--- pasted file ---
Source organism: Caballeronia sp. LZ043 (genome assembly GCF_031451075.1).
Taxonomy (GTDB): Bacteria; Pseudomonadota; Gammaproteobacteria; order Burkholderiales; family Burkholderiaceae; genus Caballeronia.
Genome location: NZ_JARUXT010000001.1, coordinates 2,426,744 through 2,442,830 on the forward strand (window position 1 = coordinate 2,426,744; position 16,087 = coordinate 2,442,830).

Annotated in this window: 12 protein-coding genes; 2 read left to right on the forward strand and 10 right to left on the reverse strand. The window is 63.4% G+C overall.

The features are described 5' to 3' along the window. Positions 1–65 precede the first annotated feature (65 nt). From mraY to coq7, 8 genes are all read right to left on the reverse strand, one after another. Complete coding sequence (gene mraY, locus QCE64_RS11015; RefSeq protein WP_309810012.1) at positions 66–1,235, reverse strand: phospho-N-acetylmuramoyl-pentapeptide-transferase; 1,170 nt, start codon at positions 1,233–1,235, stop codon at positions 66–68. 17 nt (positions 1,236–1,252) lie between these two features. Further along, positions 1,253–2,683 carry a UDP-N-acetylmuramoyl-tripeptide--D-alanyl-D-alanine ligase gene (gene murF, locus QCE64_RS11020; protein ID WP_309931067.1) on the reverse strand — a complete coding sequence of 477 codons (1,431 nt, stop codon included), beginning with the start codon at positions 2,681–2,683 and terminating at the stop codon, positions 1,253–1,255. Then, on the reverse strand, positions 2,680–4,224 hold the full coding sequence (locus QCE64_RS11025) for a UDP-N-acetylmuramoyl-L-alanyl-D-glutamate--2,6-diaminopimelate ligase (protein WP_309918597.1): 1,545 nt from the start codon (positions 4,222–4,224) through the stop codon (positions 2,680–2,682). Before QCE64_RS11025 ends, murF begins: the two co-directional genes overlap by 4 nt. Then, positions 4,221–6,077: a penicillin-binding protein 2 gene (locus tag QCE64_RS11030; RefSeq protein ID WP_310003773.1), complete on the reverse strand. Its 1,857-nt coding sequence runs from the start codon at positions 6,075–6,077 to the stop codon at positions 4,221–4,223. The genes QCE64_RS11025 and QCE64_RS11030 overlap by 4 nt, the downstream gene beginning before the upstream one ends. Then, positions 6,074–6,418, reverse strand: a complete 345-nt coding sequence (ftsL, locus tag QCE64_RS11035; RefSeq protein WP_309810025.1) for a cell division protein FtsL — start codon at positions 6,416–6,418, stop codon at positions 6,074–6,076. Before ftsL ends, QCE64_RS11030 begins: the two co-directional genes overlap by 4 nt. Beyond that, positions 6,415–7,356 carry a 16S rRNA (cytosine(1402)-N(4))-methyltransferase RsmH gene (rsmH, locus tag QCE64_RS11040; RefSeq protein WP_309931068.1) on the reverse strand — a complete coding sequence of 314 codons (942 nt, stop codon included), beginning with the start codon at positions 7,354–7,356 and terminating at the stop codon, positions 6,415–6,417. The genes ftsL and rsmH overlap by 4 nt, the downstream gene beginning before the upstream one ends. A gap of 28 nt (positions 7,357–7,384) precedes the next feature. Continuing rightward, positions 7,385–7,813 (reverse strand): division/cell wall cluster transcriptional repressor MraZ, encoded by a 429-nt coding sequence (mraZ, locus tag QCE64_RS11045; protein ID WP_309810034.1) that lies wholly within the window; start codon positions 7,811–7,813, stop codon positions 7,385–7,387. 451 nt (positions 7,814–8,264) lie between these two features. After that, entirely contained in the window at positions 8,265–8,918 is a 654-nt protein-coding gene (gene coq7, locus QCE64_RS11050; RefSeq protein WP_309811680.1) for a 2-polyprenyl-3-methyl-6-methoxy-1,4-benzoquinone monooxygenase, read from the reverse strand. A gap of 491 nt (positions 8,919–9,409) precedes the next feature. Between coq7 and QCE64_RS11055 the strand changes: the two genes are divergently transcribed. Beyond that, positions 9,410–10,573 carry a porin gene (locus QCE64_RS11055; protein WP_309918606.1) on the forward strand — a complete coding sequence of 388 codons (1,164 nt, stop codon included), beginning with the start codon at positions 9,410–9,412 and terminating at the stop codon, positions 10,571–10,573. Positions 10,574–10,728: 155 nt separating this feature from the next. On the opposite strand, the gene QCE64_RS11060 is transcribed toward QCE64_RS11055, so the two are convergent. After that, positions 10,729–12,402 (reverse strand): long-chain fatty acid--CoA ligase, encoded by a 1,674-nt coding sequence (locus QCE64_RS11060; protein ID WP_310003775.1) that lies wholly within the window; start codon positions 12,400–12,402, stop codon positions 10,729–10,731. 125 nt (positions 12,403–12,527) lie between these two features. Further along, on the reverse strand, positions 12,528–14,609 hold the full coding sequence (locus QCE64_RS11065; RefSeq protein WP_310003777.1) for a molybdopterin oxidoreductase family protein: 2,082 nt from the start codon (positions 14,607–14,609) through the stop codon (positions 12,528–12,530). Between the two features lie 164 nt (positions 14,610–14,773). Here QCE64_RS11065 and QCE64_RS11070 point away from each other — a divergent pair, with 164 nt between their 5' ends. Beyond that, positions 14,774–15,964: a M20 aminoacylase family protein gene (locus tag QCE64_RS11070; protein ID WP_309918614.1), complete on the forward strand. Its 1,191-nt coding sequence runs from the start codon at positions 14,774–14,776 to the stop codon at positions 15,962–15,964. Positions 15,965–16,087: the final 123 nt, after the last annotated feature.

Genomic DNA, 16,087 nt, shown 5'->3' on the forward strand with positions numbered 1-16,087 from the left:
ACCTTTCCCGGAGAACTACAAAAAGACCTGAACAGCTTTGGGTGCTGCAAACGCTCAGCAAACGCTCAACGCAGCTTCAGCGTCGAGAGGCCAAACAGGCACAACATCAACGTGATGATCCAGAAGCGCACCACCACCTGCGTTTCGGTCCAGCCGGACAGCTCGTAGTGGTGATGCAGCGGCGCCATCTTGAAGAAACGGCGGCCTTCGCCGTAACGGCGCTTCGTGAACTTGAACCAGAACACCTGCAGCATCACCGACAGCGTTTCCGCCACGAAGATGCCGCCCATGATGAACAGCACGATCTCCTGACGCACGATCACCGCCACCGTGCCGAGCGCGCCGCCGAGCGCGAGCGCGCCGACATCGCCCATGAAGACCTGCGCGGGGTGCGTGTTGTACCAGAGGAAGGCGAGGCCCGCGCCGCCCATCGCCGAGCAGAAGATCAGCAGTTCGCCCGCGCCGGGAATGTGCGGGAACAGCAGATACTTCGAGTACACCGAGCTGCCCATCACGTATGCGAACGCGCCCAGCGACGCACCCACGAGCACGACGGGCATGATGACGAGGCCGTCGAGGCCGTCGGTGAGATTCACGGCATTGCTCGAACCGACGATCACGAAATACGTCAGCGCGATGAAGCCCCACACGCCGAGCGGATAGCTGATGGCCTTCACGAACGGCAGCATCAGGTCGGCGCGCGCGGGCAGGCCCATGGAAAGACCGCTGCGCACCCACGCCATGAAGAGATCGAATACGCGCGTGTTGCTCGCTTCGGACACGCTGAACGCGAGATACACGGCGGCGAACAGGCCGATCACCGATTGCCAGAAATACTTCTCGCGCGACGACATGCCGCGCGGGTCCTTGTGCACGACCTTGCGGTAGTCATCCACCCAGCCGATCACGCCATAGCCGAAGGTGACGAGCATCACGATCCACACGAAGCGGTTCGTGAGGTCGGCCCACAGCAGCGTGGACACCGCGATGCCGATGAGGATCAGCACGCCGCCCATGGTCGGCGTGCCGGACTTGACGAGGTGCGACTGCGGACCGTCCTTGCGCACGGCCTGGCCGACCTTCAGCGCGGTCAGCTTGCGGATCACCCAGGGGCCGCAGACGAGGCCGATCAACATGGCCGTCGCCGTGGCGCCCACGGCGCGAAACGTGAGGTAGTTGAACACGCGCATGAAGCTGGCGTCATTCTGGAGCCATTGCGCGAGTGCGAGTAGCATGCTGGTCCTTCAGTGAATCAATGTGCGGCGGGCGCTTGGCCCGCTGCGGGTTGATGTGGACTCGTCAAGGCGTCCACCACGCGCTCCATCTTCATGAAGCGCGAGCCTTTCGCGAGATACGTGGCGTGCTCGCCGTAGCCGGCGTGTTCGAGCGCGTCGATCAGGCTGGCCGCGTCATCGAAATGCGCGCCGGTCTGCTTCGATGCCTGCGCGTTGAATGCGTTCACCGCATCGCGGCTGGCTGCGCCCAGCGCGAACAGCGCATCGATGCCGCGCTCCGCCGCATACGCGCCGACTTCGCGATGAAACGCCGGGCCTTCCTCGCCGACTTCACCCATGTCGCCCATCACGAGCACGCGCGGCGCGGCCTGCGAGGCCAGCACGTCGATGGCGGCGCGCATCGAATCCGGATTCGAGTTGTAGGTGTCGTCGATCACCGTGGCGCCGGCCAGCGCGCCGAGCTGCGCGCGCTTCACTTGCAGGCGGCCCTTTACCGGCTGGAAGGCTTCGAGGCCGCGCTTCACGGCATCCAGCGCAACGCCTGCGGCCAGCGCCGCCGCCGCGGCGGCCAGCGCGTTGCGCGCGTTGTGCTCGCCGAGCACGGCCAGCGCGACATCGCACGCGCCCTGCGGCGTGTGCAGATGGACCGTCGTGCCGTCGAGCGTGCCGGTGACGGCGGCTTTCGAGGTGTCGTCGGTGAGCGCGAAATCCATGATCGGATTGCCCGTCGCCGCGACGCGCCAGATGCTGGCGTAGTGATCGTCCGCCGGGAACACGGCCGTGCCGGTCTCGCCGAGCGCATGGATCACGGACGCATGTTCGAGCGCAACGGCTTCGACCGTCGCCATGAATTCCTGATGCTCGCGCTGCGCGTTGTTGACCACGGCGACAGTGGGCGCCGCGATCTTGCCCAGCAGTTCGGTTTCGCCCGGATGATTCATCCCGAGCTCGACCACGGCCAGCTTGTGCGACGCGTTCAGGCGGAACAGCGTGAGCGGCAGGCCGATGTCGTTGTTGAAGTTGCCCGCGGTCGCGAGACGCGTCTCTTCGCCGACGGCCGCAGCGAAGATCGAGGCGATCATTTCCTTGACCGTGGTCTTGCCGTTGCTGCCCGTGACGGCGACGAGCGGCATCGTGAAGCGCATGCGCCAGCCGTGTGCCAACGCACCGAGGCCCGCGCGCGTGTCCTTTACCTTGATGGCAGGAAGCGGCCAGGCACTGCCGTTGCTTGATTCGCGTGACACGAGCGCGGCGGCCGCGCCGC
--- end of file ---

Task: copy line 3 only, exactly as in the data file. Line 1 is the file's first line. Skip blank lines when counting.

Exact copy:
Genome location: NZ_JARUXT010000001.1, coordinates 2,426,744 through 2,442,830 on the forward strand (window position 1 = coordinate 2,426,744; position 16,087 = coordinate 2,442,830).